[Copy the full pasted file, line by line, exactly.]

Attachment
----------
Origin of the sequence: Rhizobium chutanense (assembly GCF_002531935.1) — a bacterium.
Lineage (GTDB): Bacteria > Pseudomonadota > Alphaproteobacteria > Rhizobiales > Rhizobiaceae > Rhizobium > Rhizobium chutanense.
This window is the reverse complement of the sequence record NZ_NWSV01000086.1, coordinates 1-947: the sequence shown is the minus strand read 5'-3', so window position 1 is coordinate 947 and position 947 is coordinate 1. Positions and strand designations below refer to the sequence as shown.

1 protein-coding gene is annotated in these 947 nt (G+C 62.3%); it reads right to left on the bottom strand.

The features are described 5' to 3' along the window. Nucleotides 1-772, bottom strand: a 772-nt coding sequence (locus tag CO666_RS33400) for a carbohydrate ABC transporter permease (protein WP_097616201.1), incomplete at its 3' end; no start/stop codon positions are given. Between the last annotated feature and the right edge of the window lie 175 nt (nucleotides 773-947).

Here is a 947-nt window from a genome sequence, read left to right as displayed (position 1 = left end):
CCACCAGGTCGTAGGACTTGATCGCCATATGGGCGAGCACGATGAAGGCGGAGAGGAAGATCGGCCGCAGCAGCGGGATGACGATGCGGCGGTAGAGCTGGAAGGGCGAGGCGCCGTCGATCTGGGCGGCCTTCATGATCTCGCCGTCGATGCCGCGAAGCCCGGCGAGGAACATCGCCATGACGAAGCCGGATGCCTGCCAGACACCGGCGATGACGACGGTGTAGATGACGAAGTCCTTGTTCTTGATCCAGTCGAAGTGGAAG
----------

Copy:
Origin of the sequence: Rhizobium chutanense (assembly GCF_002531935.1) — a bacterium.
Lineage (GTDB): Bacteria > Pseudomonadota > Alphaproteobacteria > Rhizobiales > Rhizobiaceae > Rhizobium > Rhizobium chutanense.
This window is the reverse complement of the sequence record NZ_NWSV01000086.1, coordinates 1-947: the sequence shown is the minus strand read 5'-3', so window position 1 is coordinate 947 and position 947 is coordinate 1. Positions and strand designations below refer to the sequence as shown.

1 protein-coding gene is annotated in these 947 nt (G+C 62.3%); it reads right to left on the bottom strand.

The features are described 5' to 3' along the window. Nucleotides 1-772, bottom strand: a 772-nt coding sequence (locus tag CO666_RS33400) for a carbohydrate ABC transporter permease (protein WP_097616201.1), incomplete at its 3' end; no start/stop codon positions are given. Between the last annotated feature and the right edge of the window lie 175 nt (nucleotides 773-947).

Here is a 947-nt window from a genome sequence, read left to right as displayed (position 1 = left end):
CCACCAGGTCGTAGGACTTGATCGCCATATGGGCGAGCACGATGAAGGCGGAGAGGAAGATCGGCCGCAGCAGCGGGATGACGATGCGGCGGTAGAGCTGGAAGGGCGAGGCGCCGTCGATCTGGGCGGCCTTCATGATCTCGCCGTCGATGCCGCGAAGCCCGGCGAGGAACATCGCCATGACGAAGCCGGATGCCTGCCAGACACCGGCGATGACGACGGTGTAGATGACGAAGTCCTTGTTCTTGATCCAGTCGAAGTGGAAG